LIMA – Operators of a petroleum-processing plant in the remote Peruvian Amazon region of Loreto are now working feverishly to make a product that has become a matter of life or death there during the COVID-19 crisis: medicinal oxygen.
With overwhelmed hospitals struggling to save patients and regional health authorities clamoring in recent days for that vital resource, oil workers at the Trompeteros plant – operated by Pluspetrol Norte – are rising to the challenge.
Using material and infrastructure that has been out of service since the company halted production on April 18, Trompeteros’ workers are producing medicinal oxygen and transporting it by boat to hospitals in Iquitos, the capital of the northern region of Loreto and the biggest city in the world that is inaccessible by road.
“This pandemic has affected all of us, and it’s been doubly bad in Loreto because it’s a difficult region to access. Only by plane or river. When COVID-19 (an acute, potentially fatal respiratory illness) began to hit hard, we wanted to help. First, we donated biosafety material, but in talking to the regional health director and asking what they needed, they told us that the priority in all cases was oxygen,” Jorge Novoa, Pluspetrol Norte’s community affairs manager, told EFE.
The company was able to respond immediately thanks to the existence of a small, adaptable industrial oxygen plant at the Trompeteros facility, which had been reduced to a skeleton staff of technicians and workers to avoid infections with the novel coronavirus.
“We had a plant in production here that was used for industrial maintenance work, welding, cutting, metal work … We started thinking how to produce medicinal oxygen with an industrial team, and our suppliers told us the equipment just needed to be recalibrated,” Novoa said.
But the technicians needed for this task were lacking and needed to be brought to that facility in the heart of the Amazon rainforest, an operation that was carried out amid the pandemic without endangering the company’s workers or nearby residents.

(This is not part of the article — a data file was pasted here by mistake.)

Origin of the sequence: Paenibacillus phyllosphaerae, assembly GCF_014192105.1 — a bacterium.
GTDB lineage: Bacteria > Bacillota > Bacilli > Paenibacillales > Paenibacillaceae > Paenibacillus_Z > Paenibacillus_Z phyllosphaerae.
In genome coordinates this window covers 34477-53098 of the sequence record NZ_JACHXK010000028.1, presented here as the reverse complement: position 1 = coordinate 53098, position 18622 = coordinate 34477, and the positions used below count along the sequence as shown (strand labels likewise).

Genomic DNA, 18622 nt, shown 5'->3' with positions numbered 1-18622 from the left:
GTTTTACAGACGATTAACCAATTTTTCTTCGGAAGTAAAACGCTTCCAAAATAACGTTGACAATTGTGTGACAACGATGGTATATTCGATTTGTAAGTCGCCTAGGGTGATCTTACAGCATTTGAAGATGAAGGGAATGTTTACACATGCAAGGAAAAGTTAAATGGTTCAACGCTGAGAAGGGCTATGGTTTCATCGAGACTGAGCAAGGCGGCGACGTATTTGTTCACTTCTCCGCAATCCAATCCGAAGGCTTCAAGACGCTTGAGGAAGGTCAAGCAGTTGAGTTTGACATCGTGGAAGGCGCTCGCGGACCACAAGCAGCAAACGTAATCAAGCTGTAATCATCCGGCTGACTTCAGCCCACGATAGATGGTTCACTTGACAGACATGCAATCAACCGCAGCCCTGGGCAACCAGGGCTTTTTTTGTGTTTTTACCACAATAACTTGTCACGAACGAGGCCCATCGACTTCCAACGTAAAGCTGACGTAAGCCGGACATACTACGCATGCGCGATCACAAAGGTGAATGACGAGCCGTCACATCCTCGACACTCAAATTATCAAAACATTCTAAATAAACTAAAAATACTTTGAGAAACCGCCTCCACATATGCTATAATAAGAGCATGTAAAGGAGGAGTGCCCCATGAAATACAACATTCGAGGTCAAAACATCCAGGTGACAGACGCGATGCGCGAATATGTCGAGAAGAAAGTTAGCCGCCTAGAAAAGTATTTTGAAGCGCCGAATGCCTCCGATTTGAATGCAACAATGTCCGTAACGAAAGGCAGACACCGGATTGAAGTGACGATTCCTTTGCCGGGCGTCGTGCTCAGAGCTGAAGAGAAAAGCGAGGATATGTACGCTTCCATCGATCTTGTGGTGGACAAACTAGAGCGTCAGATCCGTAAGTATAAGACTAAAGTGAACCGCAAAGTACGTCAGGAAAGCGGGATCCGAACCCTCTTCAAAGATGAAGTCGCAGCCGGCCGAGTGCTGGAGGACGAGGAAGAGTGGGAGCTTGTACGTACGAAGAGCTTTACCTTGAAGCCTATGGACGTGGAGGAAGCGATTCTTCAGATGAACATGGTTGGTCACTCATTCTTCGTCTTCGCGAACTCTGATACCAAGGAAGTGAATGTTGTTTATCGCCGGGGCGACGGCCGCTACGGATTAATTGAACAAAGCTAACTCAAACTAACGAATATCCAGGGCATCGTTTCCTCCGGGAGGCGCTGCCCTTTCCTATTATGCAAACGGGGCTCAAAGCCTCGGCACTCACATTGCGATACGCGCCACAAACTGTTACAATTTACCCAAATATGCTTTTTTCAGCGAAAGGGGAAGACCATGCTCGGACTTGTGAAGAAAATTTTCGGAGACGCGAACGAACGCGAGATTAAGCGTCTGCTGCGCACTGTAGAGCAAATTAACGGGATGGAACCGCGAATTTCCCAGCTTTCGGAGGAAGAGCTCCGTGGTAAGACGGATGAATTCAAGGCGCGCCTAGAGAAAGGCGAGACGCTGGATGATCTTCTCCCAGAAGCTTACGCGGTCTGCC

“It took us 12 days, but finally we make our first shipment on May 9. The fastest way to ship the oxygen is by boat, which takes 16 hours to get to Iquitos. Pressurized tanks cannot travel by air. We’re producing 25 cylinders a day. Fifty cylinders can be taken on one trip; in the meantime, we fill another 50 that we have in supply,” he said.
The result has been very encouraging for the Trompeteros workers, most of whom are originally from Iquitos and have witnessed first-hand the major impact the coronavirus has had on that city.
“Working to provide oxygen for Iquitos and save lives has energized them. Having these people has been a big help … they themselves sent messages to the city, letting them know about the progress being made in producing oxygen,” Novoa said, adding that the company has not put a dollar amount on that effort because the “priority is attending to this urgent need.”
Pluspetrol Norte’s initiative is in addition to other measures carried out by Loreto civil society organizations and the Catholic Church to obtain oxygen supplies for the region.
“No doubt we’re all in this together – the companies and social stakeholders – to see how resources can be used for people’s health and to save lives,” Novoa said.
Even so, the challenge of defeating the coronavirus in Iquitos remains daunting.
Iquitos needs some 800 oxygen cylinders per day, according to city medical officials, yet it is receiving only 100 daily from the national government.
“We only have two plants in the city, which (produce) around 25 cylinders per day. The hospital makes another three or four. The plants installed by the Church will contribute another 25, and private companies donated another plant with the same capacity, but we haven’t even come close to the amount that’s needed. In any case, the fact we’re all joining in is a positive thing,” Novoa said.
Loreto has officially reported 1,933 coronavirus cases and 82 COVID-19-related deaths since the health emergency began more than two months ago.
But doctors, ordinary citizens, social leaders and local media say the pandemic has had a devastating impact on that region, with tens of thousands infected and more than 20 deaths per day in the regional hospital, mainly due to a scarcity of oxygen.